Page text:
My panic attacks have a tell; a dull ache like a slowly intensifying baseline creeps from my stomach to my back a few minutes before the worst symptoms really get started. So while I have suffered from panic and anxiety attacks since I was 19, very few people know or have been witness to one of my attacks. If I am paying enough attention to my body, noticing that first thread unspooling inside me can usually buy me the time I need to ride it out in private. Usually, but not always. In the last six months, my panic attacks have become a daily ordeal. It's an entirely different thing, hiding 180 panic attacks in half a year, than it is discreetly having just a few a month.
A low point came early this summer. I was taking Edward and Elsa to the park on my day off. The three of us had been having a nice, easy afternoon. Elsa needed to use the restroom before we hit the playground. We walked into the restroom together, and without warning, I was doubled over in pain, unable to take full breaths, heart pounding, adrenaline flooding my system, vision pixelating in the periphery. This had never happened before, so suddenly and alone with them in public. There was absolutely no one else at this park. I was alone with my two children and I felt like I was dying, and it was obvious; they could tell something was wrong and they were scared. I had my phone, but figuring out how to make a phone call was beyond my capabilities. My thoughts raced: I don't know how to make a phone call and I'm dying and my kids are scared and I can't breathe and sweat is already dripping from the ends of my hair. I wandered from the bathroom and sat down on the sidewalk and yelled into my phone, "OK, Google, call Tim Greco," then handed my phone to my son. Tim's parents rescued us that day. I still did not tell anyone that these attacks were an ongoing, daily occurrence.
So what does a panic attack feel like? The Anxiety and depression Association lists the following as symptoms of an anxiety attack:
- Palpitations, pounding heart, or accelerated heart rate
- Trembling or shaking
- Shortness of breath or smothering
- Feelings of choking
- Chest pain or discomfort
- Nausea or abdominal distress
- Feeling dizzy, unsteady, light-headed, or faint
- Chills or heat sensations
- Paresthesia (numbness or tingling sensations)
- Derealization (feelings of unreality) or depersonalization (being detached from oneself)
- Fear of losing control or “going crazy”
- Fear of dying
During a more moderate attack, I will have most of the physical symptoms listed above, but not necessarily the derealization or fear of going crazy. During my worst attacks, the derealization and depersonalization are the scariest features. It feels very much like I'm being erased or obliterated during these attacks. Sometimes the pain is so intense and seemingly without cause, I really think it can't be real, so I must be going crazy. I think, I'm perfectly healthy, I'm not actually dying, maybe this really is all in my head. Except that I am drenched in sweat, pale, and shaking after these worst attacks. Undeniable evidence that something has just happened.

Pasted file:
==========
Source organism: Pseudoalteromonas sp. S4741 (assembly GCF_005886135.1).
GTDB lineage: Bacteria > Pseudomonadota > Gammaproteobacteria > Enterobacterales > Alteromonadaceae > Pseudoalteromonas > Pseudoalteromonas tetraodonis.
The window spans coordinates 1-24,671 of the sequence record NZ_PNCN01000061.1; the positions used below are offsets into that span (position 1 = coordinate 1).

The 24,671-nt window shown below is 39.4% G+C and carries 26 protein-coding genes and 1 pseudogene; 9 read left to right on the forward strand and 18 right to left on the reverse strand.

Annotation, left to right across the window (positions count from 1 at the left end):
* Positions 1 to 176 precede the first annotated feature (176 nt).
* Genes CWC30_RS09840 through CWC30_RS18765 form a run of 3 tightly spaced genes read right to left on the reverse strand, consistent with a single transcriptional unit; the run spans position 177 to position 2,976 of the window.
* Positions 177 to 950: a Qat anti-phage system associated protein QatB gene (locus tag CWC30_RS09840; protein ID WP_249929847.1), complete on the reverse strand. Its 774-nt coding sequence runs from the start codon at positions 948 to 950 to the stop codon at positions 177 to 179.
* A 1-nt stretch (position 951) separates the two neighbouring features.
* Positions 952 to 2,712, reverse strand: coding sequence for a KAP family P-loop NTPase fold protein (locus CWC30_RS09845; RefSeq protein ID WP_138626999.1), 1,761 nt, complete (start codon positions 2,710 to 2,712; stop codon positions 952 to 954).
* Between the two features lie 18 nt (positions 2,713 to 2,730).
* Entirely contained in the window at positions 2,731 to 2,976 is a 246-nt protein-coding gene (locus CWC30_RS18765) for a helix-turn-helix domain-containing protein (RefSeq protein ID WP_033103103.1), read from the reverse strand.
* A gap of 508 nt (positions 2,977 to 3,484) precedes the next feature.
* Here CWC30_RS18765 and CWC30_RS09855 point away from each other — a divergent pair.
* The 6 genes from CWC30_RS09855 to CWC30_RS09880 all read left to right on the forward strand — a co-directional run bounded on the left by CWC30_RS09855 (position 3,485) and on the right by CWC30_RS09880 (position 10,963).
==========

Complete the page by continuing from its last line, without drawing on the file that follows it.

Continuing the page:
Exactly one week before my hospitalization, I had a panic attack at the pool with my children. It was one of the scariest ten minutes of my life.It was insanely hot. My head was killing me and the bright sun made me feel awful. Tim and I had been screaming at each other all morning. I was terribly stressed and anxious, but the children were being charming and getting along with each other. Elsa recognized a friend from the previous week's day camp, and they immediately took to each other. I was starting to relax. I played with my kids. My head hurt, but I was easing into my play with the children and enjoying them. We were laughing together and being loving and easy -- and neither of them was whining. I really should have known
Just a few minutes after taking these photos and posting them to social media, I was crouched down at the edge of the pool, half in and half out of a chair, six feet from my daughter, having an absolutely crushing experience. Everything around me felt so bright and hyper-real, yet I felt like I didn't exist at all. I could barely breathe, my stomach was seized with knots, I could hear the blood slamming through my ears. So much was happening to me, yet no one seemed to notice in the general chaos of a summer pool. I was exhausted after, and terrified. The entire episode made me feel like a bad mother. I felt as though I had somehow put their lives in imminent danger. My reasoning was that if no one noticed me, doubled over in pain, nearly slumping into the pool, half in a chair, half not.... who is going to notice one of my children drowning? I thought that my inability to maintain composure, therefore not supervising them for ten minutes, was the real problem that day. My inability to maintain my composure. Can you imagine being so unkind to yourself? Obviously, I was not worried about my health. I did not mention the panic attack to anyone that day. Rather, I started to think about killing myself. One week later, I was admitting that I wanted to kill myself to a triage nurse. So please, if you are reading this and you suffer from any kind of event or episode or weird scary thing you can't explain that reminds you of what I've described above, don't keep it a secret. Tell someone you trust, ask for help finding a doctor. You deserve to have help managing your anxiety. I know that physicians can often minimize these kinds of symptoms, or think someone may just be a drug-seeker. If you've told your doctor that you felt like this and your concerns were dismissed or not taken seriously, please find another doctor. I wish I had been a better advocate for myself in this arena.